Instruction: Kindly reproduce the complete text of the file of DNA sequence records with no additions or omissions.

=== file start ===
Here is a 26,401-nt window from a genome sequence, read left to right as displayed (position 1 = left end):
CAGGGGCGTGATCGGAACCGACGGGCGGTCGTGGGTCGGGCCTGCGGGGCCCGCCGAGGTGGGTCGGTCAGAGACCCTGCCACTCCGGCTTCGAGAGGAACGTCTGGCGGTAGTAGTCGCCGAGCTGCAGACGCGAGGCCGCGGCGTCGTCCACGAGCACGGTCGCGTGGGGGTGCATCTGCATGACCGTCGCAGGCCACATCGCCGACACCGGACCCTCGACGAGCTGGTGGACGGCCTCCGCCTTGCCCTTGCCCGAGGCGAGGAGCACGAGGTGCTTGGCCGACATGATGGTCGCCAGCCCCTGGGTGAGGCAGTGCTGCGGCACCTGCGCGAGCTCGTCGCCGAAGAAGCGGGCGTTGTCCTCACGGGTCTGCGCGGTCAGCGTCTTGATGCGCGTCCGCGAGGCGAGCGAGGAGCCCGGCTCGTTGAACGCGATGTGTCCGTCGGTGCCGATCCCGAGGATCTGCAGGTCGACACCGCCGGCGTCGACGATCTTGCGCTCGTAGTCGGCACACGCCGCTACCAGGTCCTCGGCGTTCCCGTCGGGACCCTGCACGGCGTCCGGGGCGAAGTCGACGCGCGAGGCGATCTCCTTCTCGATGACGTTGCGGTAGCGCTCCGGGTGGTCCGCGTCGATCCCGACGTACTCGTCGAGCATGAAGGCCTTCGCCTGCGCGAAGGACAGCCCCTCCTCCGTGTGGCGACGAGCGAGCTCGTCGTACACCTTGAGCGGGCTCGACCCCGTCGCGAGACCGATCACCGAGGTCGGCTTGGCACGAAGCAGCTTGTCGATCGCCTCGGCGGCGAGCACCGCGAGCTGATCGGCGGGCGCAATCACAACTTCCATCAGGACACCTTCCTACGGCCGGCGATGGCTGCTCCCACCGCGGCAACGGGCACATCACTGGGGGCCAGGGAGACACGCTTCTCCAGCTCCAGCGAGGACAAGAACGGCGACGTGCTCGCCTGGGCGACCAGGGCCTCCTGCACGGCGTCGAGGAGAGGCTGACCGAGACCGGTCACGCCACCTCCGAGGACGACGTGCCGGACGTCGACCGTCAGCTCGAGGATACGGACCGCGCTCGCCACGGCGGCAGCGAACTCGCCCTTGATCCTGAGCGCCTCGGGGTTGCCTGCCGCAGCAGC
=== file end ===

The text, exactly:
Here is a 26,401-nt window from a genome sequence, read left to right as displayed (position 1 = left end):
CAGGGGCGTGATCGGAACCGACGGGCGGTCGTGGGTCGGGCCTGCGGGGCCCGCCGAGGTGGGTCGGTCAGAGACCCTGCCACTCCGGCTTCGAGAGGAACGTCTGGCGGTAGTAGTCGCCGAGCTGCAGACGCGAGGCCGCGGCGTCGTCCACGAGCACGGTCGCGTGGGGGTGCATCTGCATGACCGTCGCAGGCCACATCGCCGACACCGGACCCTCGACGAGCTGGTGGACGGCCTCCGCCTTGCCCTTGCCCGAGGCGAGGAGCACGAGGTGCTTGGCCGACATGATGGTCGCCAGCCCCTGGGTGAGGCAGTGCTGCGGCACCTGCGCGAGCTCGTCGCCGAAGAAGCGGGCGTTGTCCTCACGGGTCTGCGCGGTCAGCGTCTTGATGCGCGTCCGCGAGGCGAGCGAGGAGCCCGGCTCGTTGAACGCGATGTGTCCGTCGGTGCCGATCCCGAGGATCTGCAGGTCGACACCGCCGGCGTCGACGATCTTGCGCTCGTAGTCGGCACACGCCGCTACCAGGTCCTCGGCGTTCCCGTCGGGACCCTGCACGGCGTCCGGGGCGAAGTCGACGCGCGAGGCGATCTCCTTCTCGATGACGTTGCGGTAGCGCTCCGGGTGGTCCGCGTCGATCCCGACGTACTCGTCGAGCATGAAGGCCTTCGCCTGCGCGAAGGACAGCCCCTCCTCCGTGTGGCGACGAGCGAGCTCGTCGTACACCTTGAGCGGGCTCGACCCCGTCGCGAGACCGATCACCGAGGTCGGCTTGGCACGAAGCAGCTTGTCGATCGCCTCGGCGGCGAGCACCGCGAGCTGATCGGCGGGCGCAATCACAACTTCCATCAGGACACCTTCCTACGGCCGGCGATGGCTGCTCCCACCGCGGCAACGGGCACATCACTGGGGGCCAGGGAGACACGCTTCTCCAGCTCCAGCGAGGACAAGAACGGCGACGTGCTCGCCTGGGCGACCAGGGCCTCCTGCACGGCGTCGAGGAGAGGCTGACCGAGACCGGTCACGCCACCTCCGAGGACGACGTGCCGGACGTCGACCGTCAGCTCGAGGATACGGACCGCGCTCGCCACGGCGGCAGCGAACTCGCCCTTGATCCTGAGCGCCTCGGGGTTGCCTGCCGCAGCAGC